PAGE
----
Sheriff says he planned appeal on Chance's rank
The assistant prosecutor said he was working on getting the appeal together when the deputy resigned.
By BOB JACKSON
VINDICATOR COURTHOUSE REPORTER
YOUNGSTOWN -- Mahoning County Sheriff Randall Wellington never made good on an arbiter's ruling that former Deputy Jeff Chance should get his corporal's stripes back, said Patrick Daugherty of the Fraternal Order of Police.
Wellington said he didn't have to, and it doesn't matter now anyway.
"Chance resigned, so it's a moot point," he said.
Chance, a brother to former Sheriff Phil Chance, abruptly stepped down Jan. 15, citing "politics, prejudice and hostility" among his reasons.
He was fired by Wellington in October 1999, then rehired in June 2001 after winning an appeal of the termination. An arbiter ruled that the proper punishment should have been a 30-day suspension or a reduction in rank.
Chance was considered to have already served the suspension upon being reinstated. A month after returning to work, he was demoted from corporal to deputy. Chance appealed that action as well.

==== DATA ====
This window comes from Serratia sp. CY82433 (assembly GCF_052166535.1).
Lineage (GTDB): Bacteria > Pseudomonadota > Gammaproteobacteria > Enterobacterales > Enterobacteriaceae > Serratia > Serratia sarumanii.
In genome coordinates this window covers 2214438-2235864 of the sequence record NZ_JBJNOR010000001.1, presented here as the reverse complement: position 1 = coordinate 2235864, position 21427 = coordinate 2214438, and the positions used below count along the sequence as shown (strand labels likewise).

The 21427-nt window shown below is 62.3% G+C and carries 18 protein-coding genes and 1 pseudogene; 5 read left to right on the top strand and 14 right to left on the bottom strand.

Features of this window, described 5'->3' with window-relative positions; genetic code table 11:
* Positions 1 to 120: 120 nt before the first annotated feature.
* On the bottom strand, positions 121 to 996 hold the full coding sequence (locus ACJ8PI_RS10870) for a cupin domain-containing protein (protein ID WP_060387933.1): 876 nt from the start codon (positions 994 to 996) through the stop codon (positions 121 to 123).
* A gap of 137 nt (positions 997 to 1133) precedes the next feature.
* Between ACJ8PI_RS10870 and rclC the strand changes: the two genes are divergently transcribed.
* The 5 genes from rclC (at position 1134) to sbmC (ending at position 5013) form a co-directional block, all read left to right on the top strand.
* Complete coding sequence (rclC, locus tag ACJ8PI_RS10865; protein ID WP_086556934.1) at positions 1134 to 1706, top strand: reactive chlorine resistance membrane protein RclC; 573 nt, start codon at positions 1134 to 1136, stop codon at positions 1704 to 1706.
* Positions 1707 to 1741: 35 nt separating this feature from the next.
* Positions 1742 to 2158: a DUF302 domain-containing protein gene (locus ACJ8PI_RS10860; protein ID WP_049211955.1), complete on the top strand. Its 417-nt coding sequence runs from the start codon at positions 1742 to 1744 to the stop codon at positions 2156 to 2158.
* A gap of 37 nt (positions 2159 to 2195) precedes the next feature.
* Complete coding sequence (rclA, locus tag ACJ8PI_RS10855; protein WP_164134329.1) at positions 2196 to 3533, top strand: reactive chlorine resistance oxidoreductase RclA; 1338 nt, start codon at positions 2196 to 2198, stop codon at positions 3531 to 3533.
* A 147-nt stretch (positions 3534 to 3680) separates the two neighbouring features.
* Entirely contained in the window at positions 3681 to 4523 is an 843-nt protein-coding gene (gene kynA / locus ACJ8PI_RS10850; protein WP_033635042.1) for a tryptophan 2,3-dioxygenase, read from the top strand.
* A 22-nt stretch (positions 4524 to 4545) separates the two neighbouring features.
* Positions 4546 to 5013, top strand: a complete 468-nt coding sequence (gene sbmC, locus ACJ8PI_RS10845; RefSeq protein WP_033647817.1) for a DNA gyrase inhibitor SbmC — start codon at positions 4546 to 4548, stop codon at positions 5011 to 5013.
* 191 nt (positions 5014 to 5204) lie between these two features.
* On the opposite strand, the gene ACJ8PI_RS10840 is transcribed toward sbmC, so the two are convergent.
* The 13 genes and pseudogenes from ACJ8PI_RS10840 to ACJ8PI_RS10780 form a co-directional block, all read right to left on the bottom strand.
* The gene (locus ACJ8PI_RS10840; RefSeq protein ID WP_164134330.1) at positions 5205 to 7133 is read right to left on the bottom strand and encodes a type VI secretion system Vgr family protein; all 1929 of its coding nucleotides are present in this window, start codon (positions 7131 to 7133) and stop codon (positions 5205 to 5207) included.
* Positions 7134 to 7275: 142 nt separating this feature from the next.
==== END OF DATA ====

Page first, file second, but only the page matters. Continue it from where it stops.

What happened: The same arbiter who overturned the termination ruled in November that Wellington should not have demoted Chance since he'd already served a suspension. Arbiter Harry Graham ordered that Chance be restored to the rank of corporal with back pay for the difference in wages, neither of which was done.
Daugherty said the sheriff simply chose to ignore the ruling, but Wellington said that's not true.
"My intention was to appeal that order," Wellington said. "I was under no obligation to promote him" until the appeal was resolved.
Assistant Prosecutor Thomas Michaels said there is a three-month window in which to file such an appeal. The window was open until Feb. 12. Michaels said he was in the process of preparing the appeal when Chance resigned.
What's in dispute: Patrick Gallagher, FOP Local 141 president, disputed Wellington's comment in a Vindicator story last week that no one talked to him about Chance's contentions of being harassed by jail administrative staff and being denied bidding privileges.
"He knew very well what was going on," Gallagher said.
Wellington said he knew about Chance's complaints and grievances that had been filed, which were denied. He was referring to the fact that Gallagher took his complaints about Chance's alleged mistreatment to the press instead of addressing him personally, he said.